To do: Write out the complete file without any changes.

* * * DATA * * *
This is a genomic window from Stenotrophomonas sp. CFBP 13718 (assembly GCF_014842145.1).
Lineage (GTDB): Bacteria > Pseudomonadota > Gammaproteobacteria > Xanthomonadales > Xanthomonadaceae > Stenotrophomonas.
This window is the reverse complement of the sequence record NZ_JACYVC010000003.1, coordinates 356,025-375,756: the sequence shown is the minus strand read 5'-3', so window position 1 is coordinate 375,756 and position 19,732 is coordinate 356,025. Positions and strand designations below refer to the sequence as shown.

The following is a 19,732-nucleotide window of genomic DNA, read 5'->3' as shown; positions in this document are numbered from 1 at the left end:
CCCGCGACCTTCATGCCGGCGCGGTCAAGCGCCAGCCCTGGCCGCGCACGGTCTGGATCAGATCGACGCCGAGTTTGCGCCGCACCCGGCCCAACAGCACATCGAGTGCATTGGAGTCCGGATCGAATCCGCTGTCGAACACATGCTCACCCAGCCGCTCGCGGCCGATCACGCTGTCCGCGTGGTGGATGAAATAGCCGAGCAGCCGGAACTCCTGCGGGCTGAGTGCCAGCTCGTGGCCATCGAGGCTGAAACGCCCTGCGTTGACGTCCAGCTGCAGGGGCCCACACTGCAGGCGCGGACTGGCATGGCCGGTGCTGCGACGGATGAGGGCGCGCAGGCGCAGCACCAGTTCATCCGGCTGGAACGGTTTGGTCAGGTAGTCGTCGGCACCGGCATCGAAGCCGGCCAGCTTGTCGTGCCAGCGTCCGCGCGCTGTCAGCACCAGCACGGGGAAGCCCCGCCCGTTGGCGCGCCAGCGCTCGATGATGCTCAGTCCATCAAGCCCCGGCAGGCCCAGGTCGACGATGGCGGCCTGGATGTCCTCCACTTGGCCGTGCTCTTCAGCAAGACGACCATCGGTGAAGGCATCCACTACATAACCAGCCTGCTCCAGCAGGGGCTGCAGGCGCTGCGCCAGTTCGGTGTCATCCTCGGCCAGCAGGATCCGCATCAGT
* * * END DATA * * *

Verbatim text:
This is a genomic window from Stenotrophomonas sp. CFBP 13718 (assembly GCF_014842145.1).
Lineage (GTDB): Bacteria > Pseudomonadota > Gammaproteobacteria > Xanthomonadales > Xanthomonadaceae > Stenotrophomonas.
This window is the reverse complement of the sequence record NZ_JACYVC010000003.1, coordinates 356,025-375,756: the sequence shown is the minus strand read 5'-3', so window position 1 is coordinate 375,756 and position 19,732 is coordinate 356,025. Positions and strand designations below refer to the sequence as shown.

The following is a 19,732-nucleotide window of genomic DNA, read 5'->3' as shown; positions in this document are numbered from 1 at the left end:
CCCGCGACCTTCATGCCGGCGCGGTCAAGCGCCAGCCCTGGCCGCGCACGGTCTGGATCAGATCGACGCCGAGTTTGCGCCGCACCCGGCCCAACAGCACATCGAGTGCATTGGAGTCCGGATCGAATCCGCTGTCGAACACATGCTCACCCAGCCGCTCGCGGCCGATCACGCTGTCCGCGTGGTGGATGAAATAGCCGAGCAGCCGGAACTCCTGCGGGCTGAGTGCCAGCTCGTGGCCATCGAGGCTGAAACGCCCTGCGTTGACGTCCAGCTGCAGGGGCCCACACTGCAGGCGCGGACTGGCATGGCCGGTGCTGCGACGGATGAGGGCGCGCAGGCGCAGCACCAGTTCATCCGGCTGGAACGGTTTGGTCAGGTAGTCGTCGGCACCGGCATCGAAGCCGGCCAGCTTGTCGTGCCAGCGTCCGCGCGCTGTCAGCACCAGCACGGGGAAGCCCCGCCCGTTGGCGCGCCAGCGCTCGATGATGCTCAGTCCATCAAGCCCCGGCAGGCCCAGGTCGACGATGGCGGCCTGGATGTCCTCCACTTGGCCGTGCTCTTCAGCAAGACGACCATCGGTGAAGGCATCCACTACATAACCAGCCTGCTCCAGCAGGGGCTGCAGGCGCTGCGCCAGTTCGGTGTCATCCTCGGCCAGCAGGATCCGCATCAGT